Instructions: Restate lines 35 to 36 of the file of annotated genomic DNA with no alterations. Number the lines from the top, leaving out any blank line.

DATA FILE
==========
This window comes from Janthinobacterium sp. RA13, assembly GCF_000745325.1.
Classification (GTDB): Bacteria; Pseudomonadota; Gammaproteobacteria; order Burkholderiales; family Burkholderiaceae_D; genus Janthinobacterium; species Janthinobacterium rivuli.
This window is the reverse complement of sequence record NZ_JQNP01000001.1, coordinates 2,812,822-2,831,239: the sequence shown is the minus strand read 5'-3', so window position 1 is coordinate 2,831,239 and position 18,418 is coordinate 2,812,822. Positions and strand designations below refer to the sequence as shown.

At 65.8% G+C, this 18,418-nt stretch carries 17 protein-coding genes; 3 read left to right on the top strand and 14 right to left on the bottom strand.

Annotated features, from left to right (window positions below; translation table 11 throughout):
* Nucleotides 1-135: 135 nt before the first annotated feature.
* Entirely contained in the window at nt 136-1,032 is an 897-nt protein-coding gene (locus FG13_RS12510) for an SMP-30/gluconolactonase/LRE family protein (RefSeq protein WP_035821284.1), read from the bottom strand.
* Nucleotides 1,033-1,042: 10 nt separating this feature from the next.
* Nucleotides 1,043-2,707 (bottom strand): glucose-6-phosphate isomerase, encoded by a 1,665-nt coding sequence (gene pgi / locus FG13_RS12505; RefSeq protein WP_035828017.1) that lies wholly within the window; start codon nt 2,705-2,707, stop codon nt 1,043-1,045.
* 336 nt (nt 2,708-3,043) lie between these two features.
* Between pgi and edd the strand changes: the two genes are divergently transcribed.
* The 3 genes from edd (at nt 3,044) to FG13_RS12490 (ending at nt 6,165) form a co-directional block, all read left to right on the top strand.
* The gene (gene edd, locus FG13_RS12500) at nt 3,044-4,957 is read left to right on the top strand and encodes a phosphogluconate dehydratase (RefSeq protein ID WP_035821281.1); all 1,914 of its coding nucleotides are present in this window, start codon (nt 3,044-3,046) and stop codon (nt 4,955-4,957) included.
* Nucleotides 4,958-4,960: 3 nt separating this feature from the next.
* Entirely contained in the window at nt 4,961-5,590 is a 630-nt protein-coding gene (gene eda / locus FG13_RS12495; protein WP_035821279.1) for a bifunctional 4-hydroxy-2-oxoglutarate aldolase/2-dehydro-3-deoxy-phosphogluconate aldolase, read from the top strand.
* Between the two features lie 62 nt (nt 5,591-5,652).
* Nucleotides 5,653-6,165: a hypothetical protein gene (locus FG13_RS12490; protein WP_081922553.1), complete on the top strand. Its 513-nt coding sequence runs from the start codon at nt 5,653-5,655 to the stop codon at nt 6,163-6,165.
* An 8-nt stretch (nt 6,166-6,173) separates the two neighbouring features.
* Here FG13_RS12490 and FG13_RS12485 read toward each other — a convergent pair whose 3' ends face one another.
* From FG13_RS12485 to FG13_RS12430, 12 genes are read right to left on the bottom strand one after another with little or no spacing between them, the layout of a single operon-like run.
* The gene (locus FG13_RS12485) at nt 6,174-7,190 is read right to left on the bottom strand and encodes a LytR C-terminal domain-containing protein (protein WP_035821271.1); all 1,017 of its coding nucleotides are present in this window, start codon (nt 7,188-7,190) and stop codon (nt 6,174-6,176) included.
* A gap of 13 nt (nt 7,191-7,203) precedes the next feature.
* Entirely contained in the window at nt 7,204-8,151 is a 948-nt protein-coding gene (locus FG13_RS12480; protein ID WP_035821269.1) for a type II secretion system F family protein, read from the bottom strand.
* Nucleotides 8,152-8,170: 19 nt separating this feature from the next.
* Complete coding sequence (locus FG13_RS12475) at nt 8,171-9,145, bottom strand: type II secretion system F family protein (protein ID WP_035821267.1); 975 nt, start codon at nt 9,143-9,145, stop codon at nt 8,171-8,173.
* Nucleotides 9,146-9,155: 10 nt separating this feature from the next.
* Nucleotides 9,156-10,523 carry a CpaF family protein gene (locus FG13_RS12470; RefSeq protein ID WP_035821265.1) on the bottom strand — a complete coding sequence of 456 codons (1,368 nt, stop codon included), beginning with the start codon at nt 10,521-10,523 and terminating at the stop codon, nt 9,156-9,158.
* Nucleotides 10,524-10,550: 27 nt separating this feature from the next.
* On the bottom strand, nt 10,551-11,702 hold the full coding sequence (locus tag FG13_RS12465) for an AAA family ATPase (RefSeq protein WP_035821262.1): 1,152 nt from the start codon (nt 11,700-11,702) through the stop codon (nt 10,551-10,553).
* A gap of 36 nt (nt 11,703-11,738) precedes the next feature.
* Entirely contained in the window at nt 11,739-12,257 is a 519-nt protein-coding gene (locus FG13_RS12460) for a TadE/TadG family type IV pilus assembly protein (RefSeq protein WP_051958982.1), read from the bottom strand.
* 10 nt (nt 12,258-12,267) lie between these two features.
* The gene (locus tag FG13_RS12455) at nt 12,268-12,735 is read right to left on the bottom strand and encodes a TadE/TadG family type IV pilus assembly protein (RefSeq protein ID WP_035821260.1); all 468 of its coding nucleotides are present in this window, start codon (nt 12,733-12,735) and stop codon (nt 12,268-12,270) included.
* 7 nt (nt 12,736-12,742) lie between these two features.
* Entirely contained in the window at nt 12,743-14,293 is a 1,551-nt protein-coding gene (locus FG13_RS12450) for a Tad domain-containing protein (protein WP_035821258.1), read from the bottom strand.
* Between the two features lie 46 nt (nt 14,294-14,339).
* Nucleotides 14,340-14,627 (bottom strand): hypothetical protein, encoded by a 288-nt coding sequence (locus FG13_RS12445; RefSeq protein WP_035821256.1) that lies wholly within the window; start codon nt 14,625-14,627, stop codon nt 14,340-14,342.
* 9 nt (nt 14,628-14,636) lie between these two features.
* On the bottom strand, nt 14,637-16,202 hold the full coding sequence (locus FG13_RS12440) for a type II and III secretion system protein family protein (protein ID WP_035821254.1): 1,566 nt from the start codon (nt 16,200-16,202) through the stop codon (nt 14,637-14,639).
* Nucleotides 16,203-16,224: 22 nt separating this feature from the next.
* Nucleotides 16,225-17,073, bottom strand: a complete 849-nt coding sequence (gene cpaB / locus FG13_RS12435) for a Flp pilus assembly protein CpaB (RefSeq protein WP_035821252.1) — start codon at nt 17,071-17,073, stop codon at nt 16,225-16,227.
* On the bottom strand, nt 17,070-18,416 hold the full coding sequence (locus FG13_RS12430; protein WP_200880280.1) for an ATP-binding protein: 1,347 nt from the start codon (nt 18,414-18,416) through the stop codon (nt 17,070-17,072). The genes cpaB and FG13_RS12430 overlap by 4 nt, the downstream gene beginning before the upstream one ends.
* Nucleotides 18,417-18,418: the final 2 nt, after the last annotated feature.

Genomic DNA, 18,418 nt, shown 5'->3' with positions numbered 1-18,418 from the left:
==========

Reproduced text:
* Entirely contained in the window at nt 12,743-14,293 is a 1,551-nt protein-coding gene (locus FG13_RS12450) for a Tad domain-containing protein (protein WP_035821258.1), read from the bottom strand.
* Between the two features lie 46 nt (nt 14,294-14,339).